An accomplished wine educator, wine consultant to hotels, wine writer, wine judge and a Wine TV broadcaster, Sonal has numerous wine-related pursuits. She is currently Wine Director – Wine & Beverages at ITC Hotels, India’s second largest chain of luxury hotels with close to 97 hotels across various cities in India.
Sonal has been featured among the Top Women in Wine in India by the Indian Wine Academy, and has also been listed among the Top 50 Most Powerful Women in Indian Luxury by BlackBook in 2015. Sonal has also recently achieved her Master of Wine, the first person in India to do so.
We asked her about her career, becoming the first person in India to complete the Master of Wine programme and her thoughts on the future of the wine, spirits and hospitality industries in India.
What originally brought you into the wine industry?
I used to be Director of National Sales for a multinational Fortune 500 company, but food and wine have always been of interest to me. While in my more “corporate” career, I began to see the opportunities that existed for the, then nascent, Indian wine industry.
Plus, being married to a British national has meant I spent many pleasant evenings in the UK enjoying a bottle of wine and I wondered if India could have a similarly vibrant wine culture.
So I decided to make a strategic shift in my career, and explore the fascinating world of wine as a professional.
You founded “Sonal Holland Wine TV”, India’s first digital platform dedicated to wine. How has this been received by wine enthusiasts in India?
While internationally there are a few well known wine broadcasters (e.g. Gary Vehnurchuk from the USA and Jancis Robinson from the UK) I felt that they were more likely to appeal to markets that already had a strong wine culture.
India is really just starting on its wine consumption journey, so wine content in India needs to be adapted for this audience. Whether it is how to open a wine bottle, or best wines to pair with Indian kebabs, or how to choose wines that will make the perfect gift, at Sonal Holland Wine TV we’re gearing content valuable to them.
Since our launch in 2015 the channel has grown from strength to strength. We have in a short span of time, reached over 400,000 million views and have received awards for its uniqueness in content creation at the Digital Women’s Awards by SheThePeople.TV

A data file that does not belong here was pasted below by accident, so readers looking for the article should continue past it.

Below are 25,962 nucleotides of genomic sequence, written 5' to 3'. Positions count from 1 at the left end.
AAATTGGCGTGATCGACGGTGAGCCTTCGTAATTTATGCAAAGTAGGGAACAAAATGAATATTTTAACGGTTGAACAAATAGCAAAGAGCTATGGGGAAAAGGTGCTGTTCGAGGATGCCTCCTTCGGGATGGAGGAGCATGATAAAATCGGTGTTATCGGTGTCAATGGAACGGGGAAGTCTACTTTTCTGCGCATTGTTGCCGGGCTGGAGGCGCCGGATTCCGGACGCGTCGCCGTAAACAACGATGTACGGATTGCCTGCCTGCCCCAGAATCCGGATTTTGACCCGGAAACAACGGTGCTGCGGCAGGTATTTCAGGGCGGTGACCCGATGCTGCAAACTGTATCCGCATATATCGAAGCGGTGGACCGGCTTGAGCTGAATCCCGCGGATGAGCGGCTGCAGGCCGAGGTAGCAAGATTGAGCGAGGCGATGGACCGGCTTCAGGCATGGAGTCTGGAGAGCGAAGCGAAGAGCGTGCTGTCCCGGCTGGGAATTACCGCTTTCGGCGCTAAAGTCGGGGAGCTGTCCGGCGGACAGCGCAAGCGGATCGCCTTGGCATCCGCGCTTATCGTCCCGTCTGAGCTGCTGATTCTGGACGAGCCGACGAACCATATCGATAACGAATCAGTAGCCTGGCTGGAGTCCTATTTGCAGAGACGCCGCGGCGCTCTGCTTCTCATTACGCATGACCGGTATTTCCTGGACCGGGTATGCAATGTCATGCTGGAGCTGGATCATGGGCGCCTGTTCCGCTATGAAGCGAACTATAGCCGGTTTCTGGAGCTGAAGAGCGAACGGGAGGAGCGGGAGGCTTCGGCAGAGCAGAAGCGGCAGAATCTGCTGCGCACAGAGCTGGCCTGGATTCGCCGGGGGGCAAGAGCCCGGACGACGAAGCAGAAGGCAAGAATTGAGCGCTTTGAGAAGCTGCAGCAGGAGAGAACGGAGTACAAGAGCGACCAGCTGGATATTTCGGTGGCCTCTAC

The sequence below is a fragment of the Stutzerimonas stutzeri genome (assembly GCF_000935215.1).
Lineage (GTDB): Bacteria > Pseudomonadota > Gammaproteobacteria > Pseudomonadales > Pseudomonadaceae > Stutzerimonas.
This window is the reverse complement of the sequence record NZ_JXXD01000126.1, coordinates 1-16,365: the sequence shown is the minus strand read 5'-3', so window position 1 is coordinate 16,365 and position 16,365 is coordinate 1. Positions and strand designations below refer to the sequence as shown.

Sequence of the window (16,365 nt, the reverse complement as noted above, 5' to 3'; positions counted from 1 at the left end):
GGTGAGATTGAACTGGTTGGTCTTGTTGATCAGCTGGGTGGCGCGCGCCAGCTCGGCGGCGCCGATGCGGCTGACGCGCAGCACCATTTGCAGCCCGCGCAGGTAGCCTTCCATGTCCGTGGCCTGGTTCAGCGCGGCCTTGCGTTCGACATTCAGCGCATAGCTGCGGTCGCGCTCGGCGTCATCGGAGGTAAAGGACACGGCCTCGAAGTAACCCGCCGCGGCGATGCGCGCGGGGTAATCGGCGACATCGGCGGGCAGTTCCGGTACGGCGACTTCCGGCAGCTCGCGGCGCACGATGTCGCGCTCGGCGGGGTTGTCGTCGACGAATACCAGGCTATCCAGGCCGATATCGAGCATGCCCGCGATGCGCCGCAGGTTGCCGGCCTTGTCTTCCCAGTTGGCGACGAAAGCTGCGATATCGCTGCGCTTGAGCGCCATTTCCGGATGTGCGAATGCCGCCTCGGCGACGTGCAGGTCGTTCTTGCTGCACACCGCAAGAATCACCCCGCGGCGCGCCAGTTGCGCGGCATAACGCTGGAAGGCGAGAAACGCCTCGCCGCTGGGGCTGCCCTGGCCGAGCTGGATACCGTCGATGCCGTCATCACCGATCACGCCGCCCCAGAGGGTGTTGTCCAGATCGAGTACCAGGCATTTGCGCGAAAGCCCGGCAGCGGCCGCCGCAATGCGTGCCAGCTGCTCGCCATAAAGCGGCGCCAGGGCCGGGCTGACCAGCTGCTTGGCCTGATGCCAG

What lead to you pursue the WSET Diploma, and ultimately become a Master of Wine?
I never wanted to pretend I knew what I was talking about and I wanted to back my career up with solid qualifications and credentials. WSET with its stellar reputation in the field of wine education globally, seemed the obvious choice for my early wine education.
However it was always my aim to be India’s first Master of Wine, right from the time I set foot in the wine industry. In order to make this ambition a reality, I embarked on a journey of acquiring top wine qualifications, ahead of most others in India.
I enjoyed learning with WSET immensely and found that the progressive design of the various levels allowed me to develop my knowledge and understanding of the wine world in a structured manner, preparing me for my next step, the MW program. Shortly after I achieved my WSET Diploma in 2010, my application for the MW program was accepted.
Anybody pursuing the Master of Wine cannot afford to be casual about their passion for wines.
As the first person in India to achieve the MW, what have been your biggest challenges, and opportunities?
As an Indian on the program I was at a perceived disadvantage, the limited availability of wines and tasting opportunities in India made it very difficult to learn extensively about wines from around the world.